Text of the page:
This year's looking to be a major problem, coyote-wise. So far as I can discern listening to them training the adolescent spring litters, at least three full litters survived to reach near-adulthood in close proximity to the village.
During the drought years of the past decade the problem's been there, but not so acute because the drought kept the vermin population down, which caused the young coyotes to roam the streets looking for cats and likely dogs for their fare before they had the cunning to get by with it.
This year involved enough rain and snowmelt to give them food without pushing the envelope too early in life.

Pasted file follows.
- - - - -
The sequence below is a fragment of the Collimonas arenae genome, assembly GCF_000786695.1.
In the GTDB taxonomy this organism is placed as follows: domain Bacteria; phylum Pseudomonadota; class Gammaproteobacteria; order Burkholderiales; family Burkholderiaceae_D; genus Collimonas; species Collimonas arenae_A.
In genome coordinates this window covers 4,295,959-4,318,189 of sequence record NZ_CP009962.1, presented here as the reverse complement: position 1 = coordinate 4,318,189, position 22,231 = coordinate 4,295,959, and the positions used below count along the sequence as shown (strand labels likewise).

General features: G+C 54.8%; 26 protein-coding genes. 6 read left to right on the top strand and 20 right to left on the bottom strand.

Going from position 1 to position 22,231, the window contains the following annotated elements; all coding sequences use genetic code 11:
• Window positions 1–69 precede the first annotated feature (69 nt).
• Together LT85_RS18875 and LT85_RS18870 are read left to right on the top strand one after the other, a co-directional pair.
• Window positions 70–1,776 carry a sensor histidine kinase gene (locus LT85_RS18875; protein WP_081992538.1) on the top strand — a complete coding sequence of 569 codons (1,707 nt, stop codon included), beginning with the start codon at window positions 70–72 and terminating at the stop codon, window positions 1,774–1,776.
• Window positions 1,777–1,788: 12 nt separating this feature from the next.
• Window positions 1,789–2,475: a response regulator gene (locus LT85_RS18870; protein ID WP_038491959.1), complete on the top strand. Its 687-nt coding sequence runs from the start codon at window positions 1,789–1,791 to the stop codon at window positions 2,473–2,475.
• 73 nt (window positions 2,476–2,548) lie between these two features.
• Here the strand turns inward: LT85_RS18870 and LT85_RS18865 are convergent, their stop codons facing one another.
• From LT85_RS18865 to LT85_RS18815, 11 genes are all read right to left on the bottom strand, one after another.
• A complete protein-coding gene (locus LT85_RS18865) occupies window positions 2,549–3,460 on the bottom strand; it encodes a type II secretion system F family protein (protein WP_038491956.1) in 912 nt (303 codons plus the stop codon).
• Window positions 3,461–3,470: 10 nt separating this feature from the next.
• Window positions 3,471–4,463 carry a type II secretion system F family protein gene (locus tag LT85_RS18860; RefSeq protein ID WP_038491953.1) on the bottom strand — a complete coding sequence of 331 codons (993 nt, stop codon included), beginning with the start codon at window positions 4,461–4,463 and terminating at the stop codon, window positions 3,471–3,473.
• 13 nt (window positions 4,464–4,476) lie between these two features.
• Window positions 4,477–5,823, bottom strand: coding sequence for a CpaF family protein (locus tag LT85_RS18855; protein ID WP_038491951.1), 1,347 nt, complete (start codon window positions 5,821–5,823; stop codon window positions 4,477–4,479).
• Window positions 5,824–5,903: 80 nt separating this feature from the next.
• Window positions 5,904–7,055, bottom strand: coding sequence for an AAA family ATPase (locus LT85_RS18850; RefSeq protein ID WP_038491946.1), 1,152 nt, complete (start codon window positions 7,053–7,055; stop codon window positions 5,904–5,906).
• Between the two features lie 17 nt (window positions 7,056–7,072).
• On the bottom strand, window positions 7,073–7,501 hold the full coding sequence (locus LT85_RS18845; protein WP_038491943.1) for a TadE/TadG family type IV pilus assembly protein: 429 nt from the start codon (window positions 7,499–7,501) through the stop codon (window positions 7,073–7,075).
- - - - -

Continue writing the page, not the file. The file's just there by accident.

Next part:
Three coyotes can sound like 50, but after careful listening for several days and nights, I believe I'm hearing two adults and three pups on the mesa to the north, one adult and four pups closer in to the east, and one adult with four pups about 150 yards to the south most of the time, but exploring the orchard and woodpiles behind the house.
On the years when the population is low it's a problem, but with so many there'll be a lot of dogs and cats lost before people get worked up enough to reduce the numbers.
Anyone who studies old brother coyote's got to love him. He loves being what he is, makes no bones about it. But when he moves into the neighborhoods and ceases to fear humans he can become a nuisance worse than having a crack-house down the street.